• Birth to 6 months. No fruit juice, as it offers no nutritional benefits to this age group
  • 6 to 12 months. If juice is given, limit it to 1/2 cup to 3/4 cup and serve it in a cup (not a bottle) to avoid tooth decay.
  • 1 to 6 years. No more than 3/4 cup a day.

Healthy & Active Before 5 has a Healthy Food & Beverage Policy (and so do many other Contra Costa organizations). Our policy holds us accountable by stating that we will not serve sugar sweetened beverages or 100% fruit juice to children or adults at any of our agency’s events, activities, or celebrations. Consider adopting a Healthy Beverage Policy at your organization. If you qualify, your organization could get a $500 mini-grant to support policy implementation.

Need some ideas for alternatives to sugary drinks for your little ones? Check out our last blog post!

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Alternatives to Sugary Drinks

glass-of-waterProviding easy access to healthy alternatives for sugary drinks can help reduce sugary drink intake among little kids and adults alike. Sugary drinks, (or “sugar-sweetened beverages” in public health-speak), includes soda, juice drinks, sports drinks, and any other beverage with added sugars.

Studies show that when folks don’t have ready access to clean drinking water, they tend to drink more sugary drinks. And, when healthier beverages are more available, people consume healthy beverages more and unhealthy beverages less. All good reasons to keep healthy drinks within reach. Check out our sample Tap Water Promotion Policy for ideas on how to make tap water more accessible and enjoyable.

Need some ideas? Here are a few great alternatives for sugary drinks that you can serve to little kiddos (ages 2-5) or enjoy yourself:

  • Water straight from the tap. Tap water in Contra Costa is safe to drink. Chill it to improve the flavor.
  • “Spa” water with a slices of fruit or vegetables (lemon, lime, orange, grapefruit, cucumber, apple, berries, melon, pineapple, fresh ginger, mint, basil, you name it!)Glasses Of Drink With Ice Cubes And Fruits On White Background
  • Low-fat/non-fat milk (or soy/lactose-free alternatives)
  • 100% juice (no more than 1/2 cup serving per day)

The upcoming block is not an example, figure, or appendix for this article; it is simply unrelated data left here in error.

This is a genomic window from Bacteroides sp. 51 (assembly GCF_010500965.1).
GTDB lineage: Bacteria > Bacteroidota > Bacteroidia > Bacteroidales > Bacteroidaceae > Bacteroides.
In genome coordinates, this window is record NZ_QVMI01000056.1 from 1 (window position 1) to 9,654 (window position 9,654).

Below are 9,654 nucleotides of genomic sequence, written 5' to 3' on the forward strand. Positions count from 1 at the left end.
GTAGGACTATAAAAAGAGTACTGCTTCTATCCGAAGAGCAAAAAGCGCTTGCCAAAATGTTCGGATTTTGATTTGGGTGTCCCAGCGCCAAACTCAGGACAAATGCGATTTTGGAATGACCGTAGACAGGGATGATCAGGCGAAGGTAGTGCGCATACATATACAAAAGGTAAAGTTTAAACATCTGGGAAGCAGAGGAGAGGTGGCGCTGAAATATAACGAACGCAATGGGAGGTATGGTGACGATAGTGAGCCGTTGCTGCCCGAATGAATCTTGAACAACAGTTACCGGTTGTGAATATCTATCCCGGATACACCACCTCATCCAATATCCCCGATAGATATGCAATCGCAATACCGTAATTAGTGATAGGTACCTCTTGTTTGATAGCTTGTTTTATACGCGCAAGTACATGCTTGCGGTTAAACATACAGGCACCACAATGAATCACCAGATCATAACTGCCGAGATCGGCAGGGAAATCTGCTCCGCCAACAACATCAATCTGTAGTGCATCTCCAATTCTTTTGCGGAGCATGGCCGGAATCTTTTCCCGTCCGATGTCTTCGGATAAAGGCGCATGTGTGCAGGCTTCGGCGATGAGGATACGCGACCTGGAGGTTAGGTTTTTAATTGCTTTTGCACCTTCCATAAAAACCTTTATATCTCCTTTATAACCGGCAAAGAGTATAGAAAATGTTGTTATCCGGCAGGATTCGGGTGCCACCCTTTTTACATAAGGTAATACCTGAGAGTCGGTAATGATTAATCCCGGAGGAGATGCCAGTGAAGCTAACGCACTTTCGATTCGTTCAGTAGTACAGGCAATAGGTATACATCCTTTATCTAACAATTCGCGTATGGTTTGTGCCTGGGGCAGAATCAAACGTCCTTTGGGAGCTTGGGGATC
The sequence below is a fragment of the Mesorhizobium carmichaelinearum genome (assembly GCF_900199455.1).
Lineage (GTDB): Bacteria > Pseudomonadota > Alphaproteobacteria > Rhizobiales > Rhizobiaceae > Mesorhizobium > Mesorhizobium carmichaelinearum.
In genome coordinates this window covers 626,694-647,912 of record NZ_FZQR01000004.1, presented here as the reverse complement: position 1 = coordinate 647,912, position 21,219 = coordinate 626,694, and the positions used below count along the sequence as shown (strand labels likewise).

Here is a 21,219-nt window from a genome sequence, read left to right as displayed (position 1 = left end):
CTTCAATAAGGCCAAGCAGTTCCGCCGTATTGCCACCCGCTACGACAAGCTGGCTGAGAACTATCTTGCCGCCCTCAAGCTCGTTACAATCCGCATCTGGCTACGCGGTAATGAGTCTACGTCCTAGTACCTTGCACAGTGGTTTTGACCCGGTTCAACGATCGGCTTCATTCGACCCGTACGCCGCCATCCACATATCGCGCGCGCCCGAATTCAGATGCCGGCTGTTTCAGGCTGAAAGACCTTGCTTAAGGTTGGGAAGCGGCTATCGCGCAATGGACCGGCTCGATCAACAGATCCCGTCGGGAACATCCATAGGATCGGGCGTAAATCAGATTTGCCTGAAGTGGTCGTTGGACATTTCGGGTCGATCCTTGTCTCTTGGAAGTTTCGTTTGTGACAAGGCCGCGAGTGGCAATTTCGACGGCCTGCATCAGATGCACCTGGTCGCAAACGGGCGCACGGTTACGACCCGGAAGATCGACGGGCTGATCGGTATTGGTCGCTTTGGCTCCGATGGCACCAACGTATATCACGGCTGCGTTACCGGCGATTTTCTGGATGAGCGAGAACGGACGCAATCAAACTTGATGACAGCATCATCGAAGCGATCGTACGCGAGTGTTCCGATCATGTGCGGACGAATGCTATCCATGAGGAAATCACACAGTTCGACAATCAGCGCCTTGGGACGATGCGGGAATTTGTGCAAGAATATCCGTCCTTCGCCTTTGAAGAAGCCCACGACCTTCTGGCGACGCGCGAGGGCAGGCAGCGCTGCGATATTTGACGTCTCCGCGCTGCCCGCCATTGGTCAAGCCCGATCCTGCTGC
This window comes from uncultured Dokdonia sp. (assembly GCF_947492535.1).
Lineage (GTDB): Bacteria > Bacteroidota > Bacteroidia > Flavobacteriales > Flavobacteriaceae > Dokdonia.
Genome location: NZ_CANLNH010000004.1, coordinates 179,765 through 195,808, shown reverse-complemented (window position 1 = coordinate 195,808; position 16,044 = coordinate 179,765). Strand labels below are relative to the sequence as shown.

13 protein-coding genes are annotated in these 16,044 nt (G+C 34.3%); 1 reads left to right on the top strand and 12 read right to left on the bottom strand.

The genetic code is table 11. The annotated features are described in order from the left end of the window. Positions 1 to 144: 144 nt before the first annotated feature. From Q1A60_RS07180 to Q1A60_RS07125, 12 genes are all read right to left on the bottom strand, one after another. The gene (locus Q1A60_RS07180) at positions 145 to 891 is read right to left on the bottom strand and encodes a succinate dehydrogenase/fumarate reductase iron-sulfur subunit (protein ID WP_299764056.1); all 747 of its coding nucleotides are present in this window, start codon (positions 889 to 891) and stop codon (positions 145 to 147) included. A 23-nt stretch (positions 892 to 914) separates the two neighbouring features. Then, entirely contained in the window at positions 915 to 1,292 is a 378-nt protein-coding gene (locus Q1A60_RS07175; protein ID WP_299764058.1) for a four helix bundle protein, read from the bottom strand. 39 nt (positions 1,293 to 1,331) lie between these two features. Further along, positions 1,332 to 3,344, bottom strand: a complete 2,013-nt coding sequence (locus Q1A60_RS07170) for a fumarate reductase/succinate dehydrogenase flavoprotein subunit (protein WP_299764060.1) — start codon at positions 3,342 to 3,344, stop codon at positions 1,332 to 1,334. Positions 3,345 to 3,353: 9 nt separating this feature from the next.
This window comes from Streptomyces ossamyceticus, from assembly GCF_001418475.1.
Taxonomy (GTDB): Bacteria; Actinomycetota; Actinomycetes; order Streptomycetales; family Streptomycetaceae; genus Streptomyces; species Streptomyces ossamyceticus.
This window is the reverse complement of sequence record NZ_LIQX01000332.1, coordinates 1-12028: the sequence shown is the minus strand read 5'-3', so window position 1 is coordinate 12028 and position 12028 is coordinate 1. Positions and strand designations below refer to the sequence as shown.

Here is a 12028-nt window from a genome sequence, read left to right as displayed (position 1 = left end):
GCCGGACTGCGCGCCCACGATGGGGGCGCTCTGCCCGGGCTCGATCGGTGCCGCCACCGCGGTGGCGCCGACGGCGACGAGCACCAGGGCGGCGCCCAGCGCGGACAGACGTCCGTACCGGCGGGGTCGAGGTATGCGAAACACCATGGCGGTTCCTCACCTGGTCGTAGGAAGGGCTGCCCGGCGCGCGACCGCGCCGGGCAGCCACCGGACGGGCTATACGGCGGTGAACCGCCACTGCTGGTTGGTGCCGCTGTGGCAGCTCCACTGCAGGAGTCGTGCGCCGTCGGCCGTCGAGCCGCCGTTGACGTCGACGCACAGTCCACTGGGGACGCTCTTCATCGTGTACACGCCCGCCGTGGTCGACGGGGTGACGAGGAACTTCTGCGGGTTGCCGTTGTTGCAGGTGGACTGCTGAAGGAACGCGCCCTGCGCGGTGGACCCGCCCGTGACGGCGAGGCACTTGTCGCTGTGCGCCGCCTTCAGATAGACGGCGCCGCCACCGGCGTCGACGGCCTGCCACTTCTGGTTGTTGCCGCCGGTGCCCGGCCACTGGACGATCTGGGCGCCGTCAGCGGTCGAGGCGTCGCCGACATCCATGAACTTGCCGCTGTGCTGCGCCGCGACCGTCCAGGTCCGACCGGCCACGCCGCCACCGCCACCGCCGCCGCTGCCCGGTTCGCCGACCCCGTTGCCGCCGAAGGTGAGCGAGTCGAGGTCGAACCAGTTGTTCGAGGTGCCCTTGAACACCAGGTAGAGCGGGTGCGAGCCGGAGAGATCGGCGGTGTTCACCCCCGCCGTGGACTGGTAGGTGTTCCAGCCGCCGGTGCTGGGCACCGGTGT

• Sparkling water with no sugar added
  • Homemade smoothies made with real fruit and no added sugars

What are your favorite alternatives to sugary drinks?

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Rethink Juice Drinks

sugar bitesAccording to the FDA a “juice drink” is any beverage with some (but less than 100%) fruit juice that is diluted with other ingredients like added sugars. Juice drinks, soda, flavored milk, and sports drinks can destroy teeth, and lead to obesity and type 2 diabetes. All of these drinks contain added sugar, and most of the time a lot of it.

It’s hard to imagine how much sugar is in a juice drink container, but with a simple math equation, you can visualize how much sugar is in any type of juice drink, soda, energy drink, sports drink—you name it.

Nutrition Facts labels on beverages and other food products list the grams of sugar per serving. Remember not every drink is 1 serving!

If you divide the number of grams by 4, you get approximately the amount of teaspoons in that serving.


grams (g) of sugar ÷ 4 =   teaspoons of sugar

Screenshot 2014-06-02 10.22.25



Here’s an example of a typical juice drink:

← This juice drink contains 27g of sugar.


27g ÷ 4 = 6.75 teaspoons of sugar 


Now looking at those sugar cubes, would you put that many into a child’s drink?

Protect kids. Sugar Bites.

Posted in added sugar, flavored milk, juice drinks, Nutrition Facts, sports drinks, Sugar Bites, sugar sweetened beverages, tooth decay, type 2 diabetes | Leave a comment